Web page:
The items on this resource list are organized alphabetically in two categories:

  • For Family Caregivers
  • For Professional Caregivers

For Family Caregivers

Behavioral Challenges: Coping With… Inappropriate Sexual Behavior

This short article discusses some of the more troubling sexual behaviors that can occur as Alzheimer’s disease progresses—for example, sexually aggressive fondling, disrobing, and masturbation. Tips for caregiver responses are provided.

Published by the Alzheimer’s Foundation of America. Phone: 1-866-232-8484. Email: info@alzfdn.org. Free online access.

Changes in Intimacy and Sexuality: Alzheimer’s Caregiving Tips (2012, 2 p.)

Learn how Alzheimer’s disease can lead to changes in close relationships. This tip sheet offers advice for reassuring the person with Alzheimer’s and for helping caregivers address their own needs.

Published by the National Institute on Aging’s Alzheimer’s Disease Education and Referral (ADEAR) Center. Phone: 1-800-438-4380. Email: adear@nia.nih.gov. Free online access.

Changes in Sexuality and Intimacy (PDF, 57K) (2015, 2 p.)

This fact sheet explains how sexual feelings and behavior may change in a person at different stages of Alzheimer’s disease. It encourages caregivers to communicate with their partners and to take care of themselves while responding appropriately to the person’s behavior. Read a related Spanish tip sheet, Sexualidad (PDF, 65K).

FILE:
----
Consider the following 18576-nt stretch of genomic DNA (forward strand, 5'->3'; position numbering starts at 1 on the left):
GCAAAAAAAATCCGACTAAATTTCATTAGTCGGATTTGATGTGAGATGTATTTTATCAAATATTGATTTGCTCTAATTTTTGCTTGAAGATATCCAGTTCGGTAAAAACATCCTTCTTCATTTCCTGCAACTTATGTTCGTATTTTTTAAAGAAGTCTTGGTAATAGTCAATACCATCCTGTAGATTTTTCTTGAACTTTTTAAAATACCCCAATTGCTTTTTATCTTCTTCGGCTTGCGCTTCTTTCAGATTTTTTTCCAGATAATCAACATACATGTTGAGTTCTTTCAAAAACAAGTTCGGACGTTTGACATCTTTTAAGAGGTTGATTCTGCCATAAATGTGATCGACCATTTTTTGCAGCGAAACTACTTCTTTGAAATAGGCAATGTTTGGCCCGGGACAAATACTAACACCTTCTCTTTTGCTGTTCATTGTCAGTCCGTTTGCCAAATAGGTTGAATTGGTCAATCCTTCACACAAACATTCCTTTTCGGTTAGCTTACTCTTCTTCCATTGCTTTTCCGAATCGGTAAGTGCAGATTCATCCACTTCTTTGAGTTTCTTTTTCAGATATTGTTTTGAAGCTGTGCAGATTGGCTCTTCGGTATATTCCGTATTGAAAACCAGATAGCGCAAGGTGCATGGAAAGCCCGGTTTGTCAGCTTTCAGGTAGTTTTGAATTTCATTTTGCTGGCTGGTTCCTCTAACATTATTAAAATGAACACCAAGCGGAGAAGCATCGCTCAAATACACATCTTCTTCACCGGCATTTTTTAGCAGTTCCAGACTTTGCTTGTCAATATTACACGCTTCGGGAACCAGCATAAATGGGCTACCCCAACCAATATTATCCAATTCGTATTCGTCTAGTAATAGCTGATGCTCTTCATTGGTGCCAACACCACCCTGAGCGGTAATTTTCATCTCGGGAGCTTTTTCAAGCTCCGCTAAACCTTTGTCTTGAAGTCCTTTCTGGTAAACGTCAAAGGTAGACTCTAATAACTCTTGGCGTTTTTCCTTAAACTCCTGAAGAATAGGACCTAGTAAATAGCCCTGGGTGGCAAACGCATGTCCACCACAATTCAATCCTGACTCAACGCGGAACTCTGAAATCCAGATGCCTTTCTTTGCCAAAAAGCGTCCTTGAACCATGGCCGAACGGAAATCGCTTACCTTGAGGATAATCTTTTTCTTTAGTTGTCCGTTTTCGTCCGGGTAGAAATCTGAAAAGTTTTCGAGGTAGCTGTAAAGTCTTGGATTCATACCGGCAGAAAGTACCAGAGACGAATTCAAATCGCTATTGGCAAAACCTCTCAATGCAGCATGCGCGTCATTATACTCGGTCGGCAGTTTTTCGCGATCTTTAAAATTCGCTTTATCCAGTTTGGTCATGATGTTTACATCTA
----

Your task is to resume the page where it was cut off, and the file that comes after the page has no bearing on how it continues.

Published by the Alzheimer’s Association. Phone: 1-800-272-3900. Email: info@alz.org. Free online access in English and Spanish.

Dementia: Emotional Changes (2014)

This fact sheet describes ways in which people with dementia may experience emotional changes, including changes in their sexual feelings and behavior. Tips for caregivers explain how to handle changes such as a loss of interest in sex or increased sexual demands. The fact sheet also suggests nonsexual ways of expressing intimacy.

Available from Better Health Channel, Melbourne, Australia. Free online access.

LGBT Caregiving: Frequently Asked Questions (2015)

This online article touches on issues of interest to lesbian, gay, bisexual, and transgender (LGBT) older adults and their caregivers. It discusses how to obtain long-term care and other services that are LGBT-friendly and what to do if you suspect an LGBT nursing home resident is mistreated.

Published by the Family Caregiver Alliance. Phone: 1-800-445-8106. Email: info@caregiver.org. Free online access.

Sex and Dementia(2012, 15 pages)

This brochure explains that physical intimacy can continue to be a source of mutual support and pleasure for couples affected by dementia, and that there is no single “normal” way of handling sexual difficulties. It describes possible changes in sexuality and ways caregivers may respond to stay close while preserving safety and avoiding frustration and embarrassment. Also covered are sex in residential care settings, capacity to consent to sexual relations, and what to do when abuse is suspected.